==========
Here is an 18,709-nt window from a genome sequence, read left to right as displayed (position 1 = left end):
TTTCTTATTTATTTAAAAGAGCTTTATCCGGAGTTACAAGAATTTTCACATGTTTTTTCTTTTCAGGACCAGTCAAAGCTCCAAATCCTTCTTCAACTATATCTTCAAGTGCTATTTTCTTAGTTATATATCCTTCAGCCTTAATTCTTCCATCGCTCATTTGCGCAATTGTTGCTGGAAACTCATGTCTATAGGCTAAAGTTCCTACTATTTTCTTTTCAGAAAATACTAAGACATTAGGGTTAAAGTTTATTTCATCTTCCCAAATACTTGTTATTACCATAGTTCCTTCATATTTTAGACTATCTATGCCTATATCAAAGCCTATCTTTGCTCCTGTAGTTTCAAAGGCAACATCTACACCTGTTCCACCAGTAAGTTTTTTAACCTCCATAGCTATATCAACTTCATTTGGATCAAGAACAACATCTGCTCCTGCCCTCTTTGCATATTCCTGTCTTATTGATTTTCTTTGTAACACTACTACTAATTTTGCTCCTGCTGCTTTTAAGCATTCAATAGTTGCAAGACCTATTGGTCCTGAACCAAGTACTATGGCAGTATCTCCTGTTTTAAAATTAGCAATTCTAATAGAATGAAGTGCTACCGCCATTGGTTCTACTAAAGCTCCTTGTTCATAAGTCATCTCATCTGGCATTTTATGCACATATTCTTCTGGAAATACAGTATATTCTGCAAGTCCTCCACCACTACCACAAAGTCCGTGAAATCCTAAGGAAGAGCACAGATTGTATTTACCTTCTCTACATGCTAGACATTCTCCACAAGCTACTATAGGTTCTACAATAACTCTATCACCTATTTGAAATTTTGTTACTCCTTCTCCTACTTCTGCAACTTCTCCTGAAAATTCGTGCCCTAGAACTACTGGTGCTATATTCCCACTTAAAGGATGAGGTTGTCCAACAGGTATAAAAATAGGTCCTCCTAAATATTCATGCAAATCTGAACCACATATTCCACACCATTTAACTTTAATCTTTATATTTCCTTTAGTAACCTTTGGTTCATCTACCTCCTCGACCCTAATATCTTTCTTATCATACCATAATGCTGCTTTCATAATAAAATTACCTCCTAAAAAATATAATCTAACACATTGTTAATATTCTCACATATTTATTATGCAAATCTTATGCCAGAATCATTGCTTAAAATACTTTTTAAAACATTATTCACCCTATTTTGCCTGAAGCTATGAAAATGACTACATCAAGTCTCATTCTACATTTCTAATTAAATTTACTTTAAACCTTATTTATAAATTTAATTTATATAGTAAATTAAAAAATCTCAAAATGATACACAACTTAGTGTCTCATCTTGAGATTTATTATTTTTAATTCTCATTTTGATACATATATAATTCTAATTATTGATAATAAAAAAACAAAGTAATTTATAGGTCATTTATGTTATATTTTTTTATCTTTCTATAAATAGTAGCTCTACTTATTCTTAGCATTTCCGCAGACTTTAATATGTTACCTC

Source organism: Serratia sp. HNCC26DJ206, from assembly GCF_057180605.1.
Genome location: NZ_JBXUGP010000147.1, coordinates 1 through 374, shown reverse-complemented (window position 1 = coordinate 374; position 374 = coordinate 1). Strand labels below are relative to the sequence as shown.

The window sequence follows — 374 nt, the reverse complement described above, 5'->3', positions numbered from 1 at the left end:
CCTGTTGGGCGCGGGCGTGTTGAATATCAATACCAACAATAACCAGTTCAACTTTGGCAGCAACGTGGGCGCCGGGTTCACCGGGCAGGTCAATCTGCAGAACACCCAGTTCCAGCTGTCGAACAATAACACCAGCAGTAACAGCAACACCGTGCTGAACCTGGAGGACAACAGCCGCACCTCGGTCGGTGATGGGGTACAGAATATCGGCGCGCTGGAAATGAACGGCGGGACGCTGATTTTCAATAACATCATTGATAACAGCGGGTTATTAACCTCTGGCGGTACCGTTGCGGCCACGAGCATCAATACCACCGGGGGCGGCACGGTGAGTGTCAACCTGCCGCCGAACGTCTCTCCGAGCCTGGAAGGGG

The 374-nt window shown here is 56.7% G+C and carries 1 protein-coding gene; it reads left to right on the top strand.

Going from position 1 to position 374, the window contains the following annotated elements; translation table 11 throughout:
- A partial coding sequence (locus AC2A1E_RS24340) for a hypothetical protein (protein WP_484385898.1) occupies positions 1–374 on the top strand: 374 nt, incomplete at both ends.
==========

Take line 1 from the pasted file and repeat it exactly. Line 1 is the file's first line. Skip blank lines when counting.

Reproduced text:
Here is an 18,709-nt window from a genome sequence, read left to right as displayed (position 1 = left end):